Note: This is a small handful of books that I’ve either recently enjoyed or merely received in the mail, a more extensive review is probably in the works for a few of them, but for the moment I wanted simply to list the things themselves with notation where it seemed apt.
1. APOLOGY Magazine #2 I actually wrote the magazine’s editor Jesse Pearson about this one because I’d read that in the first issue they featured a Frederick Exley piece and that made me very happy. He was kind enough to send me the second issue and I’m planning to review it in a similar fashion to that tome I wrote about Out of Nothing, as these two things (Apology/OON) are some of the most exciting printed literary journals/magazines/etc. I’ve come across in quite some time. #2 features work from noir master David Goodis, as well as an interesting photo/essay from Richard Kern; and hijinks from Tim Heidecker; work from Steven Moore, Jerry Hsu, Anthony Berryman, and many others. I love the way this magazine feels very much.
2. Gigantic Failures by Mark Anthony Cronin. I bought this collection of short fiction (Disconnected Stories, the cover reads) awhile ago because I’d read a bit of Cronin’s work here and there online and was curious about the effect of one continuous block of his headspace. I was not disappointed. This is probably my favorite collection of short fiction put out by a small press this year, and reading it I was reminded of a younger version of myself voraciously reading through Jesus’ Son or The Big Hunger. I spoke with Cronin once about his appreciation for P.T. Anderson and since then can’t shake the notion that the absurdist-yet-highly-emotive world depicted in these stories connects easily to the fragments of a Magnolia or Boogie Nights. I fucking love this book. Amber Sparks, another author of a fascinating recent collection May We Shed These Human Bodies, had this to say “’The Man’s name was erased, totally forgotten. He became something beyond himself: a sermon given unto the world…’ Make no mistake: Mark Cronin has given us a collection born of myth and archetypes. Despite the modern settings, despite pop culture references sprinkling the stories, despite the piles of Walmarts and McDonald’s and AK-47s—these are stories that get at the heart of very simple, age-old truths, and the dream of what it is to be human in any time.” An excerpt was published at Volume One Brooklyn, and you can order the thing here.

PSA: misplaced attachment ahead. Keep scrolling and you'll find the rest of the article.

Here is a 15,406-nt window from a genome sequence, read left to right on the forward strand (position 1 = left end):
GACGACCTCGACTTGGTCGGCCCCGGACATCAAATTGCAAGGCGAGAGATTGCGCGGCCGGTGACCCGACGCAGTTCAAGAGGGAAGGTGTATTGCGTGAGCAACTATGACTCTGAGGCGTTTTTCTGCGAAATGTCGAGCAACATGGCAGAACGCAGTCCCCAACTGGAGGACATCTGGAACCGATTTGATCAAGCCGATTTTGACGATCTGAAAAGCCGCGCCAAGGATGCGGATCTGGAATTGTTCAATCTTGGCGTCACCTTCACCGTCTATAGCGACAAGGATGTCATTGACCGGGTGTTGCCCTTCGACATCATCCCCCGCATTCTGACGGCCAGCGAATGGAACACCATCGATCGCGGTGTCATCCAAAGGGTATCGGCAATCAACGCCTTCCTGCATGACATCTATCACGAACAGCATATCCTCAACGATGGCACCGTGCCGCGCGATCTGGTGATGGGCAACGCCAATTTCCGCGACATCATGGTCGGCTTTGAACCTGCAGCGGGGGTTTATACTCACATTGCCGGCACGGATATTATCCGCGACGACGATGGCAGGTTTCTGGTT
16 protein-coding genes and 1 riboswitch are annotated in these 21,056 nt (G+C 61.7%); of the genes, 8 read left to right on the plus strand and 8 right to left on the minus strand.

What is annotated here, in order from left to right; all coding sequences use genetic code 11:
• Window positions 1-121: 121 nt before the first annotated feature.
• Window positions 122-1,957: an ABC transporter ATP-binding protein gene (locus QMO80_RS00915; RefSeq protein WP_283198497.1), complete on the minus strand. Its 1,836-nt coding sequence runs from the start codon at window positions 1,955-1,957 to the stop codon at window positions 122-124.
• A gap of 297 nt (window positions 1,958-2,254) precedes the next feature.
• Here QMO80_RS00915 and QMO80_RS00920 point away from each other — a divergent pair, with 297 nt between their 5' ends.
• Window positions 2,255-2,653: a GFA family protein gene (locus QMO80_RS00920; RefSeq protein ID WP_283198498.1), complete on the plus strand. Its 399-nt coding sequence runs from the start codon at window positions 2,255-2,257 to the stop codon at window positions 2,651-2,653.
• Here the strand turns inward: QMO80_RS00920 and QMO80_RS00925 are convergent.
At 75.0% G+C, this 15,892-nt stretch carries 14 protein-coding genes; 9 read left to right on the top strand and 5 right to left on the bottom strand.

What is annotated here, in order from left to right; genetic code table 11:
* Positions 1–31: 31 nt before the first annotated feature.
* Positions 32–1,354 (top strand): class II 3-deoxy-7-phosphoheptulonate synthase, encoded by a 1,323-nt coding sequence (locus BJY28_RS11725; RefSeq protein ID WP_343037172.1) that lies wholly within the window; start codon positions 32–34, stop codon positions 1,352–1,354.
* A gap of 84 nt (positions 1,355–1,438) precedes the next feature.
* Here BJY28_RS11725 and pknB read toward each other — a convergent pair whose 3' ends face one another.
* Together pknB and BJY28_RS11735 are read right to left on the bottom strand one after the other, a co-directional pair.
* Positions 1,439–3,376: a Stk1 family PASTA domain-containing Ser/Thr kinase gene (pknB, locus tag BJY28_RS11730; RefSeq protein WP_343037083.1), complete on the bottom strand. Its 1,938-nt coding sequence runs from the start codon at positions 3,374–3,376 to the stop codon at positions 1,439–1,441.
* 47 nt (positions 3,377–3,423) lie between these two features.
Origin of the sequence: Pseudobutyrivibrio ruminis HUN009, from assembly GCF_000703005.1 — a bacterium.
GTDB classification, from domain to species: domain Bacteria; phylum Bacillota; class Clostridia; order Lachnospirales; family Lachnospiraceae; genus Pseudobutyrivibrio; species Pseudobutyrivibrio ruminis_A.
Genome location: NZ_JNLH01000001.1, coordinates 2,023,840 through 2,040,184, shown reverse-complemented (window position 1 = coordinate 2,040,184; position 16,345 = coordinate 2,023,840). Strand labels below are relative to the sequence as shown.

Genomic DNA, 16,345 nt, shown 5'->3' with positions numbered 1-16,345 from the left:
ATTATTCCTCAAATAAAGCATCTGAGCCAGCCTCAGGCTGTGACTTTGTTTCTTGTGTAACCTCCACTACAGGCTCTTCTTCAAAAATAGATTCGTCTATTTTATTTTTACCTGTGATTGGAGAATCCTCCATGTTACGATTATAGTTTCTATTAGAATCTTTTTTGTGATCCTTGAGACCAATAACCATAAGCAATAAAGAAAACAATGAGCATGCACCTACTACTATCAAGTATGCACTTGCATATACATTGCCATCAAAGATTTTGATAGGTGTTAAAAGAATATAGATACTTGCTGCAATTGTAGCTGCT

3. Technological Slavery: The collected writings of Theodore J. Kaczynski, a.k.a. “The Unabomber” introduction by Dr. David Skrbina Over the summer I had the immense pleasure of reading Mailer’s The Executioner’s Song, and as a result have since kept my eye out for the occasional potentially-fucked narrative pressing the reach of reality that much farther. For awhile I was convinced there was something deeply profound in the connection between the Beach Boys’ Dennis Wilson and Charles Manson, and as a result purchased Wilson’s solo record and spent several weeks researching that element of the Manson ordeal. I came up with very little, but that isn’t really the point. Lately, a research obsession has been Kaczynski, and it’s largely due to my ignorance of the trajectory of his life thus far. When I was younger “Unabomber” was simply something people said when you wore a hoodie up and a pair of sunglasses, but since then I’ve realized that Ted Kaczynski is easily one of the most striking and disconcerting figures America’s ever seen—akin to Howard Hughes, I’d say, or the entire Kennedy family and all intertwined in their narrative rolled up into one man. Entering Harvard at sixteen, he then went on to become UC-Berkeley’s youngest professor before entering the woods to eventually embark on a mail-bombing spree that baffled the country until his “manifesto”—featured in this volume—“Industrial Society and Its Future” was published by the New York Times and a family member noted his writing style and he was locked away. He’s still alive, and recently sent his address in prison to the Harvard Alumni Association along with a list of accomplishments including his prison sentence. All that aside, because the list of Kaczynski’s criminal charges isn’t nearly as fascinating as the rest of his life, I bought this book because it felt like a source of information regarding our world that won’t even be considered for years to come. I think of entire college classes devoted to studying the Nazis in Germany in small Midwestern Universities and the prospect of this happening in 1950 being completely preposterous. I think of years to come when entire disciplines will exist devoted solely to the analysis of the Zapruder footage, say. I applaud Feral House for publishing this and other highly important titles. I am very excited that I as a living human animal am able to read this sort of thing without being arrested or something and that information is out there for us if we desire it, I dunno. I’m an idiot.